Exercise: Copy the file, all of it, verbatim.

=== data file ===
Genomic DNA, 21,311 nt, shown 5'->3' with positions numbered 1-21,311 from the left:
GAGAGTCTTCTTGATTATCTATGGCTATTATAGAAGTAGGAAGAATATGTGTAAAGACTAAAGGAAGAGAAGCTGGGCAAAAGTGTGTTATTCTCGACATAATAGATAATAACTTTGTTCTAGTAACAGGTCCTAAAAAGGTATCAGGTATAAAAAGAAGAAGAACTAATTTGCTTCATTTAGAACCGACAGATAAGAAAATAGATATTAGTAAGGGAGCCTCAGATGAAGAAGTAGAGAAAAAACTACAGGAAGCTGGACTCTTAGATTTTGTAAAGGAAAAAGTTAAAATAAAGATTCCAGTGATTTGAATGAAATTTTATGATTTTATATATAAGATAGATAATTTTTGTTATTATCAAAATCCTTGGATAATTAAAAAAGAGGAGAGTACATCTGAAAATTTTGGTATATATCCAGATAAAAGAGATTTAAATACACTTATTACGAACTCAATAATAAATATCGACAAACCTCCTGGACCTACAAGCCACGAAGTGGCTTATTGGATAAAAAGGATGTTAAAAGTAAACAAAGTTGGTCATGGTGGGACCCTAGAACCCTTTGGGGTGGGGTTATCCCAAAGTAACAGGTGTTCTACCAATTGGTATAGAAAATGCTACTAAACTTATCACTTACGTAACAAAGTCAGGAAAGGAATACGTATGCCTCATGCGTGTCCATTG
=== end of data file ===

Genomic DNA, 21,311 nt, shown 5'->3' with positions numbered 1-21,311 from the left:
GAGAGTCTTCTTGATTATCTATGGCTATTATAGAAGTAGGAAGAATATGTGTAAAGACTAAAGGAAGAGAAGCTGGGCAAAAGTGTGTTATTCTCGACATAATAGATAATAACTTTGTTCTAGTAACAGGTCCTAAAAAGGTATCAGGTATAAAAAGAAGAAGAACTAATTTGCTTCATTTAGAACCGACAGATAAGAAAATAGATATTAGTAAGGGAGCCTCAGATGAAGAAGTAGAGAAAAAACTACAGGAAGCTGGACTCTTAGATTTTGTAAAGGAAAAAGTTAAAATAAAGATTCCAGTGATTTGAATGAAATTTTATGATTTTATATATAAGATAGATAATTTTTGTTATTATCAAAATCCTTGGATAATTAAAAAAGAGGAGAGTACATCTGAAAATTTTGGTATATATCCAGATAAAAGAGATTTAAATACACTTATTACGAACTCAATAATAAATATCGACAAACCTCCTGGACCTACAAGCCACGAAGTGGCTTATTGGATAAAAAGGATGTTAAAAGTAAACAAAGTTGGTCATGGTGGGACCCTAGAACCCTTTGGGGTGGGGTTATCCCAAAGTAACAGGTGTTCTACCAATTGGTATAGAAAATGCTACTAAACTTATCACTTACGTAACAAAGTCAGGAAAGGAATACGTATGCCTCATGCGTGTCCATTG